Austin Area Wildlife Rehabilitation, Inc.
Rescue - Bird
DO NOT rescue wildlife and then keep (kidnap) the bird or animal for a possible pet. State and federal laws protect nearly all wild mammals and birds. It is against the law to possess a wild animal or bird or the nests, feathers, or eggs of a bird without special permits. In addition, dietary needs of each species of bird and animal are different and it is almost impossible to duplicate their needs in captivity without special training. AAWR receives many irreparably damaged birds and animals because the rescuers tried to keep them as pets and did not know how to provide for them properly.
Tiny Naked Baby Bird
If you can find the nest, put the baby back in. If you cannot reach the nest, or if the nest has been destroyed, you can place the baby in a hanging basket near the nest site and watch to see if the parents tend to the baby. Birds have a poorly developed sense of smell. They won't notice that you have handled it. If this is not possible, or if the parents don't return, keep the baby warm and contained, and email us at firstname.lastname@example.org. Do not try to feed the baby without speaking to a rehabber first.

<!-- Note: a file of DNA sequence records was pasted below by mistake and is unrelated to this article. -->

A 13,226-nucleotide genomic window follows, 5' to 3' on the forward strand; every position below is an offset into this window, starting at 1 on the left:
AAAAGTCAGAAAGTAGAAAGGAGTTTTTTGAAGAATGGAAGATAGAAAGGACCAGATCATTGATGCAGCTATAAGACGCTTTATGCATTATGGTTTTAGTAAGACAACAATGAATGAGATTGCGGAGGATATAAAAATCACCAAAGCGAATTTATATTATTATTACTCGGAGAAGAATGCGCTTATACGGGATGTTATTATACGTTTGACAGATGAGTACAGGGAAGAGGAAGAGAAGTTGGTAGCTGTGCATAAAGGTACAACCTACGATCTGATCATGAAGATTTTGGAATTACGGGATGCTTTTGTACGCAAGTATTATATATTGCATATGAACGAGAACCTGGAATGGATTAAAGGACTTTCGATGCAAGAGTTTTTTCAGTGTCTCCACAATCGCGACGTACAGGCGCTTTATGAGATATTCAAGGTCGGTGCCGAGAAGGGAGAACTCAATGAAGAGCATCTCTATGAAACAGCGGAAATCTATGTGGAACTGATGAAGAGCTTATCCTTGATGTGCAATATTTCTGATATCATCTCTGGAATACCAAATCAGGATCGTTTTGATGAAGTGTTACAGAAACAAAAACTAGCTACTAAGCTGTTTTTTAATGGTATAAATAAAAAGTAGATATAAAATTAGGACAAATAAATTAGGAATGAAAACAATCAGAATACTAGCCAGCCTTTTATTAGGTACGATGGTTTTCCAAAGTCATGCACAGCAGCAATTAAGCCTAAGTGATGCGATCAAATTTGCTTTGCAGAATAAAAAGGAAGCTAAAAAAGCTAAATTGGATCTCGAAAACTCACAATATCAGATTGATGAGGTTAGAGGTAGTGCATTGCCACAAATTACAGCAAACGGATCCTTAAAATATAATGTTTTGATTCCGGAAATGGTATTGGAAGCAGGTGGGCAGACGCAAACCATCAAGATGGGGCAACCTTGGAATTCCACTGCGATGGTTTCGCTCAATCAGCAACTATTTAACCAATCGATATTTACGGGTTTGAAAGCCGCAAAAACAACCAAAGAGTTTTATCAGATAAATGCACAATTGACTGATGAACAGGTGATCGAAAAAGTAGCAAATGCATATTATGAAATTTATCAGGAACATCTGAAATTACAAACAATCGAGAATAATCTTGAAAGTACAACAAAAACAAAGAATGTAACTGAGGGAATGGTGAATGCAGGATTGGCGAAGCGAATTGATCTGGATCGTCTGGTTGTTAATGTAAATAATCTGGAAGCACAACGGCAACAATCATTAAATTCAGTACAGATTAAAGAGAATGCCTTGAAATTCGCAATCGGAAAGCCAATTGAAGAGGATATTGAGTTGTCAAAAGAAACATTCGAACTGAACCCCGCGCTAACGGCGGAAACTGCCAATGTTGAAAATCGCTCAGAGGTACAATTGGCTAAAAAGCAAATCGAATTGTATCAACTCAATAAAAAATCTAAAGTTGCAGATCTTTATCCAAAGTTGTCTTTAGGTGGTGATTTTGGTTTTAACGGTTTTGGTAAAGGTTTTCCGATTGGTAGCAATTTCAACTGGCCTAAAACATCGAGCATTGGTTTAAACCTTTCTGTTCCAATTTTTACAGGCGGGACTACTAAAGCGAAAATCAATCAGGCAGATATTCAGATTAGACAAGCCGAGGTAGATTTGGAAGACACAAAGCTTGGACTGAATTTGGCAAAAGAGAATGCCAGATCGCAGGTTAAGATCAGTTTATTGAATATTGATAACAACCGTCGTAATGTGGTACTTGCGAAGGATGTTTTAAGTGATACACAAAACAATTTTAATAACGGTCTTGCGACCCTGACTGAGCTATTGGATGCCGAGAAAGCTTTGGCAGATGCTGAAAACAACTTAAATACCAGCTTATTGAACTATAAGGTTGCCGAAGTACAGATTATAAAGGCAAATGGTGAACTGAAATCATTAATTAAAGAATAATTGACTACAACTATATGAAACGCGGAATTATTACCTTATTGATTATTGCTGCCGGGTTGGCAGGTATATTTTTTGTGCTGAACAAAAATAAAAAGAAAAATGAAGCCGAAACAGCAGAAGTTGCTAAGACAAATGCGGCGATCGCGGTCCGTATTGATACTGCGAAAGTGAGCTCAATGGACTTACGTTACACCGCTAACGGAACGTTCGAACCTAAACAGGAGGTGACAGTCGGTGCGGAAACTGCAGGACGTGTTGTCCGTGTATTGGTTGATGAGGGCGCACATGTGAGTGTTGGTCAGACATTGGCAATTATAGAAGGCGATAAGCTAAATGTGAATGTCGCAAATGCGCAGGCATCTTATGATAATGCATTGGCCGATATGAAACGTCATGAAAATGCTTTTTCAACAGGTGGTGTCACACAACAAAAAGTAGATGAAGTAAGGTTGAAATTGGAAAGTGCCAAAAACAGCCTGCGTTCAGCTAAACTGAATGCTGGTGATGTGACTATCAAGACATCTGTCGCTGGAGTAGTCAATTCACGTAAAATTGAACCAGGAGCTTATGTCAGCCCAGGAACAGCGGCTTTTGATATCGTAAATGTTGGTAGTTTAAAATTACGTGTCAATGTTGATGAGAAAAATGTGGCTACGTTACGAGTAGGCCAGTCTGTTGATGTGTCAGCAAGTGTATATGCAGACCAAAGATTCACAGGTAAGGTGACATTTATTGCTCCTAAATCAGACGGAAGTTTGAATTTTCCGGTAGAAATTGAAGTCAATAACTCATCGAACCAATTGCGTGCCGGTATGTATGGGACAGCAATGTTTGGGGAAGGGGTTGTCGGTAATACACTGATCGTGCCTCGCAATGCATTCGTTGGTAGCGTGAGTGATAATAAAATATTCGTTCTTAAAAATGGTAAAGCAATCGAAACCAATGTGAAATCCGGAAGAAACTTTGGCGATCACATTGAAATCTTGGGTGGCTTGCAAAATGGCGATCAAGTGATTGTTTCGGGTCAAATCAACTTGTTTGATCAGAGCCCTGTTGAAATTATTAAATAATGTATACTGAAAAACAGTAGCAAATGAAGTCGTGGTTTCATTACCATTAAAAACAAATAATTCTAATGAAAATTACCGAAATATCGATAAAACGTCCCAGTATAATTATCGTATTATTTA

These young, feathered birds spend 7-10 days on the ground learning how to fly while their parents bring them food. If the parents are nearby, and there is no immediate danger, leave the bird alone. Keep cats and dogs inside if possible. If the bird is injured, or if the parents aren't tending to it, keep it warm and contained, and email us at email@example.com.
Precocial Baby Bird
Some young birds (killdeer and some ducklings) can take care of themselves as soon as they hatch. Unless they are injured, leave these baby alone.
Carefully pick up the bird with a towel or gloves. Keep it warm, contained, and email us at firstname.lastname@example.org.
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